It was a splendid morning, as the sun’s luminous rays radiated from behind my curtains. I was awaiting my mother’s arrival from her early morning activities, because we needed to catch the train to a suffragette protest. Although we strongly enjoyed talking about the subject, this was a topic we never discussed in public.
Most men have absolutely no tolerance for this outrageous behavior and women were acting radically to express their point of view. Despite the “cons” of women’s suffrage, there are so many “pros” to support the issue. Women rightfully deserve eligibility to vote in a country they play an integral role in growing and developing. Suffrage would mean bringing more justice to the American System.
My mother came home running towards me with her arms wide opened. She hugged me with great joy and then proceeded to ask how my morning went. This was our normal everyday routine of her arriving to the house, but today wasn’t any average day. “Are you excited for your first protest?” my mother questioned me with an excited manner. “I’m absolutely ecstatic”, I responded with the same level of enthusiasm. “ It gives me great joy to introduce my daughter to the dream of women’s suffrage. This nation will soon understand the intelligence and power of a woman!”, my mother said with her glowing brown eyes glaring into mine. She had always encouraged me and had given me so much empowerment.
We headed straight for the train station from our comforting home. The scene when we arrived left our eyes open in shock. There were masses of strangers that towered over me as they walked past us. Mother pushed me past the large quantities of people around us with a tight grip around my waist. The hustle and bustle of people’s movement jostled us all the way to train number twenty-four. It was a different environment for me, because I had never dealt with large overcrowding in our small town.
My mother and I stepped foot on the train and proceeded down the separate cars looking for our assigned seats. The moment we reached our chairs, we dropped down in relief and took in the sight of our surrounding passengers. Next to us were two men hysterically crying with laughter. “Pathetic women taking a vote”, the one man bursted out, “ What a hoax.” “They need to take their place in the kitchen”,the other gentleman continued, “where they belong.”
I looked over to see my mother. Her usually bold eyes were streaming out tears of sadness. These words couldn’t have been said with any more arrogance from the two uncivilized gentlemen. We rose from our seats and left with no comment. Our ability to vote was going to speak much louder than anything we could have said in that moment.
We progressed out of the train station into the blurred streets of the city. We looked around until my mother grasped my hand, then followed the crowd of suffragettes headed toward Lafayette Park, Washington, D.C.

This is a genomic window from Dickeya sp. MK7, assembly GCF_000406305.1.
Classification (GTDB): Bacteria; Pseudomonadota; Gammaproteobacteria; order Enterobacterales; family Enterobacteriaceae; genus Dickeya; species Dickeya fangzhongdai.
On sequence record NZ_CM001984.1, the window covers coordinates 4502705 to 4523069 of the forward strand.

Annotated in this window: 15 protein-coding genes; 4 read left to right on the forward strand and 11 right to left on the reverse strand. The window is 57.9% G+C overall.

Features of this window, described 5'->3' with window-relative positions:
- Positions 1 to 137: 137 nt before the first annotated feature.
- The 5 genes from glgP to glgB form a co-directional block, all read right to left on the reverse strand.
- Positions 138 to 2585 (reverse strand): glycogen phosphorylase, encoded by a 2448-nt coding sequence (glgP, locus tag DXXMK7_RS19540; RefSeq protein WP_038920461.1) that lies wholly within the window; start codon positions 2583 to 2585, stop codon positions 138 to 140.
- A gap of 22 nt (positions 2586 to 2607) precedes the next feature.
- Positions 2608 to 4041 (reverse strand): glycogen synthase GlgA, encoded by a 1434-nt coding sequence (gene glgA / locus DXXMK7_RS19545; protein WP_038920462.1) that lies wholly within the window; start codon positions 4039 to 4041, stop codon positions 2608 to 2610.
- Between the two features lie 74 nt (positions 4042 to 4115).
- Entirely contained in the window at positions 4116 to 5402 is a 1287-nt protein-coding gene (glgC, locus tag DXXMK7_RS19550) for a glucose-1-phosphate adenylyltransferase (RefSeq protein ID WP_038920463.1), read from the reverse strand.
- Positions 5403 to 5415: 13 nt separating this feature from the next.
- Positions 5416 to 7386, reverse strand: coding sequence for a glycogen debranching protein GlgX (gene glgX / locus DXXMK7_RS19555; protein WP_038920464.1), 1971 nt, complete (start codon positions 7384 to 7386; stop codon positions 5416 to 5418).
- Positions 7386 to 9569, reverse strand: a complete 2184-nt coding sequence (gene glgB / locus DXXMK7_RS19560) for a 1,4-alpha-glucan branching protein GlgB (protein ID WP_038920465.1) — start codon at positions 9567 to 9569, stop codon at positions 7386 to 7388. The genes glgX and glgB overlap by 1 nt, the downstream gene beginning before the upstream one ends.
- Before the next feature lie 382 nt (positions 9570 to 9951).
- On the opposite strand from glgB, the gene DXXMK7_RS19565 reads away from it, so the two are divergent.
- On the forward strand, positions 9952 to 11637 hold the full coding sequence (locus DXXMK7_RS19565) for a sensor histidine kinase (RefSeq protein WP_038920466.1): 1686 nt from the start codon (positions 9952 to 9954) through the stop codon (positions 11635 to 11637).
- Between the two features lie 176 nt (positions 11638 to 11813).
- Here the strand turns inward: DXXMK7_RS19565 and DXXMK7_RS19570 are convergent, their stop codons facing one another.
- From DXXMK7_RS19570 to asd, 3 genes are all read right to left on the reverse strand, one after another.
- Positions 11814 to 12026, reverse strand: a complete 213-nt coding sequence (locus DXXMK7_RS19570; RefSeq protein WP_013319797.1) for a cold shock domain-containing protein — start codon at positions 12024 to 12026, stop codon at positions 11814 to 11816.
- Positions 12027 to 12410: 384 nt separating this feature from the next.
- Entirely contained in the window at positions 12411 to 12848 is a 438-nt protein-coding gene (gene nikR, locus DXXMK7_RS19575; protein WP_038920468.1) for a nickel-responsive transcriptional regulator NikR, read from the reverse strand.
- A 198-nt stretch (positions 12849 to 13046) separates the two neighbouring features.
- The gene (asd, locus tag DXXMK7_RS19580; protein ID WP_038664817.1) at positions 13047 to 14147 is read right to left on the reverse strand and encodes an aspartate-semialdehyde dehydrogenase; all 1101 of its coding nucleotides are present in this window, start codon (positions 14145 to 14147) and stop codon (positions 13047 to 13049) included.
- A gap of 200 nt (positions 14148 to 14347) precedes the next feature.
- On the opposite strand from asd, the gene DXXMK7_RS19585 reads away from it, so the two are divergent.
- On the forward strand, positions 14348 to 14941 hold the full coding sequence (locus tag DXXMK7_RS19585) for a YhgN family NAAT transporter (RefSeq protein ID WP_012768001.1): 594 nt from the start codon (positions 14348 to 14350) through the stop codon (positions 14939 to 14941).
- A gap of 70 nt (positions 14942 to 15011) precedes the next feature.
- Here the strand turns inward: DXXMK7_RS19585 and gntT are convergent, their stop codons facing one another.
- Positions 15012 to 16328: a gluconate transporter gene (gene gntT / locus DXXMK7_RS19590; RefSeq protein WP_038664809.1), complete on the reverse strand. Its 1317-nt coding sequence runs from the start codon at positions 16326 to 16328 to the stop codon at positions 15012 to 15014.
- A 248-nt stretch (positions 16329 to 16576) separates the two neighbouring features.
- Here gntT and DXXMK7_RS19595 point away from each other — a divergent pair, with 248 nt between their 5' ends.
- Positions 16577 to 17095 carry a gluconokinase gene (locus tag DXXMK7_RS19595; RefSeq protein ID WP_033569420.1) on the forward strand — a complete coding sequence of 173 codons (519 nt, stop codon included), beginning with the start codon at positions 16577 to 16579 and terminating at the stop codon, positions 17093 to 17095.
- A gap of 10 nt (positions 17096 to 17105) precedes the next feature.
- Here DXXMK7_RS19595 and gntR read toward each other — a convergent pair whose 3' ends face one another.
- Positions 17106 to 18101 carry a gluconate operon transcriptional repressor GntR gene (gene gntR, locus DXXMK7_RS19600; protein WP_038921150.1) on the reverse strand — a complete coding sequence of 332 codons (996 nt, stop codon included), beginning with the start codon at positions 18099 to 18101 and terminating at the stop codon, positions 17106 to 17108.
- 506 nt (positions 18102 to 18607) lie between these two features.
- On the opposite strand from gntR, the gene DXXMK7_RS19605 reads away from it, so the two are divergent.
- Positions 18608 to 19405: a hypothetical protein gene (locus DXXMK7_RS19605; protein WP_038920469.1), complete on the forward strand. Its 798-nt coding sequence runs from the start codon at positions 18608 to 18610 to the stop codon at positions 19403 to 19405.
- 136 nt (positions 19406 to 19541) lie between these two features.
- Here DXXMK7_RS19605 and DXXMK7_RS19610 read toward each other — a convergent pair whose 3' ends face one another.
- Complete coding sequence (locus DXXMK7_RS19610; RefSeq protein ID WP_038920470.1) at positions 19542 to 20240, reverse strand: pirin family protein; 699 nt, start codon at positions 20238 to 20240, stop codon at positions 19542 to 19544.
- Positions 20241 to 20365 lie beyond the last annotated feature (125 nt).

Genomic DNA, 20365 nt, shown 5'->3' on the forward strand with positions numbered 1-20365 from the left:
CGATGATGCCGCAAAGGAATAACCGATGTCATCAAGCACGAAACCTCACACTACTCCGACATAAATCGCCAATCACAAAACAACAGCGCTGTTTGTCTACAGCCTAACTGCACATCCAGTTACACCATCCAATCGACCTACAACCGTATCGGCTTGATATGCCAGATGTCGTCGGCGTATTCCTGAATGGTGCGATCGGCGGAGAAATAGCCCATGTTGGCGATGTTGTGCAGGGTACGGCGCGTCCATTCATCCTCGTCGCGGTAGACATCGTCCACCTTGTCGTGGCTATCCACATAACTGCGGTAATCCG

We squeezed our way through the pack of women protesting along with us. All the participants conversed about the open-air meeting before it begin. I was relieved to see other women that weren’t afraid to fight for our cause, despite the overwhelming crowd. So with high confidence in our voices and a cluster of raised posters, we shouted at the speaker. The outcry was so strong; there must have been hundreds of voices shouting into the warm, humid air. This protest was going very well until we heard screams in the distance. We turned around to witness the mayhem occurring.
The police had invaded the protest and were beginning to arrest participants. My mother looked at me with panic in her eyes. “Listen to me carefully. We need to run for the station and hide in there. The chaos will help us escape the police.” She then grabbed my arm and yanked me across the busy road. We sprinted through groups of other mothers and daughters and bolted through the doors of the train station. We pushed our way closer to the tracks, knowing we needed to make the it onto the departing train. I can still remember the feeling of pressure in every direction as we push and plodded our way onto the train just as the doors were closing. We were finally safe and on the way home.
It’s August twenty-sixth, 1920 an exciting day of possibilities that lay ahead. It has been slightly over two years since my unexpectedly chaotic first protest. Women are still waiting to receive the right to vote here in Pennsylvania, but we are getting extremely close. My mother is out on her daily morning errands, and I am waiting for her typical arrival home.
My mother starts opening the door and then she heads inside to scoop me up in her arms; leaving the door ajar. She always does this when she arrives back home, but something is making her express an unknown passion. Weeping, she places her hands on my cherry red cheeks, as her forehead is leaning in toward mine. She is barely able to speak. The 19th amendment has been passed. The entire country is about to embark on a drastic change. This is making her feel so empowered; it is almost as if a new world of opportunities was in sight. The thought of women having the same and equal opportunity as men sent a spark through our veins.